The Carter Centre has expressed deep concern about the constitutional and political situation in Egypt which calls into question the purpose and meaning of the presidential election.
In a statement issued by the centre, which monitored the election, former US President Jimmy Carter criticised the Supreme Council of the Armed Forces (SCAF) decisions regarding the Egyptian Constitution. “I am deeply troubled by the undemocratic turn that Egypt’s transition has taken,” said Mr. Carter. “The dissolution of the democratically-elected parliament and the return of elements of martial law generate uncertainty about the constitutional process before the election.”
His statement continued: “The Constitutional Declaration, in which the SCAF carves out special privileges for the military and injects itself into the constitution drafting process, violates their prior commitment to the Egyptian people to make a full transfer of power to an elected civilian government. A constitution is a permanent foundation for the nation, and must be fully inclusive and legitimate. An unelected military body should not interfere in the constitution drafting process.”
Noting that the Egyptian people have again demonstrated their deep commitment to the electoral process, the Carter Centre pointed out that the transition to democracy doesn’t just require elections to take place. “A full transfer of power to elected civilian institutions, and a constitution drafted by a comprehensive and legitimate Constituent Assembly, is also essential.” With what has happened in Egypt, added Carter, “it is now unclear whether a truly democratic transition remains underway” in the country.
According to the Carter Centre’s statement, the decisions to dissolve the parliament and allow Ahmed Shafiq to be a candidate despite the Political Isolation Law which prohibits ex-members of the ousted Mubarak regime to stand for election “casts doubt on the value of the presidential election in the transition process”.
“The People’s Assembly was a popularly-elected parliamentary body with legislative powers and the constitutional mandate; the Constitutional Court’s decision threw doubt on the path of transition in Egypt. The dissolution of parliament reinforced the sense of uncertainty about the nature and course of the process of drafting the Constitution and of the democratic transition phase.”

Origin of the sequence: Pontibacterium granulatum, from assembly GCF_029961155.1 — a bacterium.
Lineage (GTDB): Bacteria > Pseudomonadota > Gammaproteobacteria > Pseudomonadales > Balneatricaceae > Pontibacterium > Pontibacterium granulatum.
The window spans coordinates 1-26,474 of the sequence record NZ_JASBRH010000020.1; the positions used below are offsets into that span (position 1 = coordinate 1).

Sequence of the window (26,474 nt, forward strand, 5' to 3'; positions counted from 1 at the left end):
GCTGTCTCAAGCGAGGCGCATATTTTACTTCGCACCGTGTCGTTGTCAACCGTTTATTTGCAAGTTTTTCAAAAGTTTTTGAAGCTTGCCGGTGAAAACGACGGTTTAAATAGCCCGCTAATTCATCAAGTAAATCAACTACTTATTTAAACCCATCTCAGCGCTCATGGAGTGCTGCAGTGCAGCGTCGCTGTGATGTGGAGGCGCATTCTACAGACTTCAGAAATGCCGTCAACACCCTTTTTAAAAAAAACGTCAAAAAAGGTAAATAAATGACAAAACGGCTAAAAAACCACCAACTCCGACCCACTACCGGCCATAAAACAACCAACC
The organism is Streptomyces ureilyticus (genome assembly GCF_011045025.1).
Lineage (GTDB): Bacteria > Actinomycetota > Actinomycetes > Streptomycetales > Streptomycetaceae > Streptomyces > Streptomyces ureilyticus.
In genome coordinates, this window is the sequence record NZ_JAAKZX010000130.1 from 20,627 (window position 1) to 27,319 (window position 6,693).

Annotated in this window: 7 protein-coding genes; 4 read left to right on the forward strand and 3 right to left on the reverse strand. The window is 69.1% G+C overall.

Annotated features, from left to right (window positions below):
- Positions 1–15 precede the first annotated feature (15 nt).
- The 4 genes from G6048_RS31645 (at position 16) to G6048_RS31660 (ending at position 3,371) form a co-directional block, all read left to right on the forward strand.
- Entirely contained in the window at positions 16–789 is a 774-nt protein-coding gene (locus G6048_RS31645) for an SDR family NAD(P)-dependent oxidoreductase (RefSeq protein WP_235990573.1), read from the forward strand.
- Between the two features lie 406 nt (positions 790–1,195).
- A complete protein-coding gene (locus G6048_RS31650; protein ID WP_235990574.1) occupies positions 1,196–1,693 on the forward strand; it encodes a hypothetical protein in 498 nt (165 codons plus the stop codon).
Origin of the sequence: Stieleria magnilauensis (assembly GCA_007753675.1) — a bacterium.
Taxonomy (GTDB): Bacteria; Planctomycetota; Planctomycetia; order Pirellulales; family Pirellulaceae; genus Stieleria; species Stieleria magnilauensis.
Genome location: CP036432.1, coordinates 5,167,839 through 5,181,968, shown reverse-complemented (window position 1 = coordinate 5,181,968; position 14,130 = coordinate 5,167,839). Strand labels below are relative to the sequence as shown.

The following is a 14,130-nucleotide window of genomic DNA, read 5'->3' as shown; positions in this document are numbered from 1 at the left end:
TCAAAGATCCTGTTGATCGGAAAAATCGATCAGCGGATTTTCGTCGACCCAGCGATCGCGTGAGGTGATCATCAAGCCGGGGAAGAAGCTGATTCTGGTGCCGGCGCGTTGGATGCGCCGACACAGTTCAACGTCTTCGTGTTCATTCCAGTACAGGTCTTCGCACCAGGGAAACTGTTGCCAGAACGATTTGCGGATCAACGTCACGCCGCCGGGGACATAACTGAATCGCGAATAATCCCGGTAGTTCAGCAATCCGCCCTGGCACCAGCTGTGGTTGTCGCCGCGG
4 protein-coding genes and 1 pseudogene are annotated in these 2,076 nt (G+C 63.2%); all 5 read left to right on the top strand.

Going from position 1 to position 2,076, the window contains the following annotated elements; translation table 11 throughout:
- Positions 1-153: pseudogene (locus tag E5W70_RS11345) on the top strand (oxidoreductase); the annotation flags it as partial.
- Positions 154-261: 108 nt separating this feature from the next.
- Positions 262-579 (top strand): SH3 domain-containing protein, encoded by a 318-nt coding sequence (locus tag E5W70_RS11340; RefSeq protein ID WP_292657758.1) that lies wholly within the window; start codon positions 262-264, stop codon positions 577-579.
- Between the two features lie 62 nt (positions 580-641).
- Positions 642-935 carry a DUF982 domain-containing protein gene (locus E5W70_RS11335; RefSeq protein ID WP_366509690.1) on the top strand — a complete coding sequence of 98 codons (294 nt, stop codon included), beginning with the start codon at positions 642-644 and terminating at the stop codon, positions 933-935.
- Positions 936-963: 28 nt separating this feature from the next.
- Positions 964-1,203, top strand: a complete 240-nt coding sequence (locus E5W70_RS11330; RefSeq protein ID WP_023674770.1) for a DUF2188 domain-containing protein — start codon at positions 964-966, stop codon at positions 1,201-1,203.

The Carter Centre has significant concerns not only about the lack of a clear roadmap for the transition, but also about the continued role of the unelected Supreme Council of the Armed Forces (SCAF) in the government of the country. “These concerns have been heightened by the recent, troubling decree of the Ministry of Justice that grants the military far-reaching powers to detain and try civilians for a range of alleged criminal activities. Most alarming of all, however, was the unilateral issuance of an addendum to the constitution by the Supreme Council of the Armed Forces, even as Egyptians’ presidential votes were being counted.”
It is clear, said Carter, that a dominant role for SCAF has now been enshrined within the government structure, with executive as well as legislative authority. “This calls into question SCAF’s oft-repeated commitment to transfer meaningful power to civilians by July 1, 2012.”
The statement called for the Constituent Assembly to be given the opportunity to play its role: “It is imperative for the Supreme Council of the Armed Forces, as an unelected military body, not to interfere in the constitution drafting process. A Constituent Assembly with popular legitimacy must be granted the opportunity for full and complete debate and discourse on the content of the constitution and Egypt’s political future. In addition, the Supreme Council of the Armed Forces must turn over legislative power to a democratically-elected parliament as soon as possible. Finally, the success of the transition will require guaranteed respect for and protection of the fundamental civil and political rights of all Egyptians, by a democratically-elected, civilian government.”
Ex-President Carter condemned “the reluctance of the committee supervising the elections to give it the necessary licences” and pointed out that it refused to allow the local and international observers, journalists and candidates’ representatives to have access to the final aggregation process during the two rounds of elections.
The Carter Centre mission to the Egyptian election process was led by Abdelkarim Al-Iryani, the former Prime Minister of Yemen, Marwan Al-Muasher, the ex-Foreign Minister of Jordan, and Jason Carter, the State Senator for Georgia, USA. The mission included more than 90 observers from 31 countries.